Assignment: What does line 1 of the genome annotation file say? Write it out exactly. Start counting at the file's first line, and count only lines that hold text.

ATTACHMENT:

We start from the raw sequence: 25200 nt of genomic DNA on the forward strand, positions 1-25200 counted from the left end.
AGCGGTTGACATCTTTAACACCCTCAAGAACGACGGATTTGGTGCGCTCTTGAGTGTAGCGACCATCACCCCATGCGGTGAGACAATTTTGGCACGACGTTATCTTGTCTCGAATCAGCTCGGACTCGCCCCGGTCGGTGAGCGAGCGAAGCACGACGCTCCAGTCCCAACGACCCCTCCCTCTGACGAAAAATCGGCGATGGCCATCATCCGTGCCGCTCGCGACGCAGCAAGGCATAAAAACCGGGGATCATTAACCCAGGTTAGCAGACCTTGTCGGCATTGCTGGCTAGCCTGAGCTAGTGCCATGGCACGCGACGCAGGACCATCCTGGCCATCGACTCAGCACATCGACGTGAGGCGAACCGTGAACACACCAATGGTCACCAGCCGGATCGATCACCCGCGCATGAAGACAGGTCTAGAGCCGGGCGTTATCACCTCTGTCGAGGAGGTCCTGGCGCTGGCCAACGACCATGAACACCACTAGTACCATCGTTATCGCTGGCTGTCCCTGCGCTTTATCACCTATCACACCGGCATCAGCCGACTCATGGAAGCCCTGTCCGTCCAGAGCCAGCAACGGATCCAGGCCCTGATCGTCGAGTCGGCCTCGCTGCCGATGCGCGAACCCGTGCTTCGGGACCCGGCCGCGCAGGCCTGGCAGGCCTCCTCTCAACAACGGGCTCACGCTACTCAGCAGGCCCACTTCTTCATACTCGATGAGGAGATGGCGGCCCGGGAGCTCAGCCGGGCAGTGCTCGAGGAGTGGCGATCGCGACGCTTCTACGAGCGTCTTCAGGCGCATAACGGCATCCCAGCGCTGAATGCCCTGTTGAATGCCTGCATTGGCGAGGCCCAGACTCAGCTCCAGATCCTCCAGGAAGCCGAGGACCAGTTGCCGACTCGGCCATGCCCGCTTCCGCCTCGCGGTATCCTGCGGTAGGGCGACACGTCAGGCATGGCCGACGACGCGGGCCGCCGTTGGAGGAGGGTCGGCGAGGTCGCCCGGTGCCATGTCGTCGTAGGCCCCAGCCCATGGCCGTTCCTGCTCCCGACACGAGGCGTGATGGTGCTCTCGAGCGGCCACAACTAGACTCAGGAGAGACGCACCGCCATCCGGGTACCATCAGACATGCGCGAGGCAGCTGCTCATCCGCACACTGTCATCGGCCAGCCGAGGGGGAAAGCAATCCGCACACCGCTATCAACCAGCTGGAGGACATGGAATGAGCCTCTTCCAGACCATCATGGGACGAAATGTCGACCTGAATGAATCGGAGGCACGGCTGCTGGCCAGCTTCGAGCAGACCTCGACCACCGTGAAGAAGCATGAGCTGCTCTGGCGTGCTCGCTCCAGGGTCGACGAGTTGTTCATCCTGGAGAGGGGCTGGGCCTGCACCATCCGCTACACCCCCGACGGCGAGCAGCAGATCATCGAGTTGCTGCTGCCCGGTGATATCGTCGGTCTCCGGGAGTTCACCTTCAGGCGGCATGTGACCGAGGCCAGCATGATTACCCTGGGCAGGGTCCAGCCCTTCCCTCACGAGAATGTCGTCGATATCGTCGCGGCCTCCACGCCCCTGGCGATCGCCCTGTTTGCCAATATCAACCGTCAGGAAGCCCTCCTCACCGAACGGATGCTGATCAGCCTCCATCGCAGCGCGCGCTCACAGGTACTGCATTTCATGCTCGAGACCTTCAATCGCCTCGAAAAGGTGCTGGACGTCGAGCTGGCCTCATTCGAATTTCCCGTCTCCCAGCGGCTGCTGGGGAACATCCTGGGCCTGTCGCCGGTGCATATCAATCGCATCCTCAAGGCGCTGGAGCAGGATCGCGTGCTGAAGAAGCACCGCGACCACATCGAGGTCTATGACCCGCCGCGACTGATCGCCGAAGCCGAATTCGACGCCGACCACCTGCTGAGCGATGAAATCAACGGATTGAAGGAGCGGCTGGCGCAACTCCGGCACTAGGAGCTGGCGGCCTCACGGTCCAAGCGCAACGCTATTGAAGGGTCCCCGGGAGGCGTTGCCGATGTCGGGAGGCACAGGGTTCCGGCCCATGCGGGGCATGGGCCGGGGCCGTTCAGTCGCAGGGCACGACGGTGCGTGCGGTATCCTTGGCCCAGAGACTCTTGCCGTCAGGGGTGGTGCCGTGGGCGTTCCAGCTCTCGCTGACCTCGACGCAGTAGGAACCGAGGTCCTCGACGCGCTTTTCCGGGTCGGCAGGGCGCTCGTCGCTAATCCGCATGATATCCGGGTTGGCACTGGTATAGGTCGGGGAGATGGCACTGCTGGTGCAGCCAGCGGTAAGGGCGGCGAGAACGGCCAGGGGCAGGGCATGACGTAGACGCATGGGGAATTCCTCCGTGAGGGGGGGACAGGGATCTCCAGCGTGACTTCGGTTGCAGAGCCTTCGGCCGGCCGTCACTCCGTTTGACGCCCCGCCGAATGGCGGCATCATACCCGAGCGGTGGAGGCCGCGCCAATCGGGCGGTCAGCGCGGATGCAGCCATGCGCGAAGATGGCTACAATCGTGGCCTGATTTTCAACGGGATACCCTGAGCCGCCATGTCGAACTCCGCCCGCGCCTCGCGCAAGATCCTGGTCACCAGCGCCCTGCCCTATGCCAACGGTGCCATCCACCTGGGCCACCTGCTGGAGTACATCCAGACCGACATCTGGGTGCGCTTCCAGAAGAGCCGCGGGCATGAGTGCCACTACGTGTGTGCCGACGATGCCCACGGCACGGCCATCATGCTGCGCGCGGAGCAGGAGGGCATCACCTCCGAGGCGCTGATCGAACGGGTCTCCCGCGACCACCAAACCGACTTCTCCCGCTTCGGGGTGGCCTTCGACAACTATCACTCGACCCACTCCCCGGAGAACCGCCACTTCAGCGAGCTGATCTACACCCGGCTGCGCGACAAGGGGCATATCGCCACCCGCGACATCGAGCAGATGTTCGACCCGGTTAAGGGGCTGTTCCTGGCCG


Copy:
We start from the raw sequence: 25200 nt of genomic DNA on the forward strand, positions 1-25200 counted from the left end.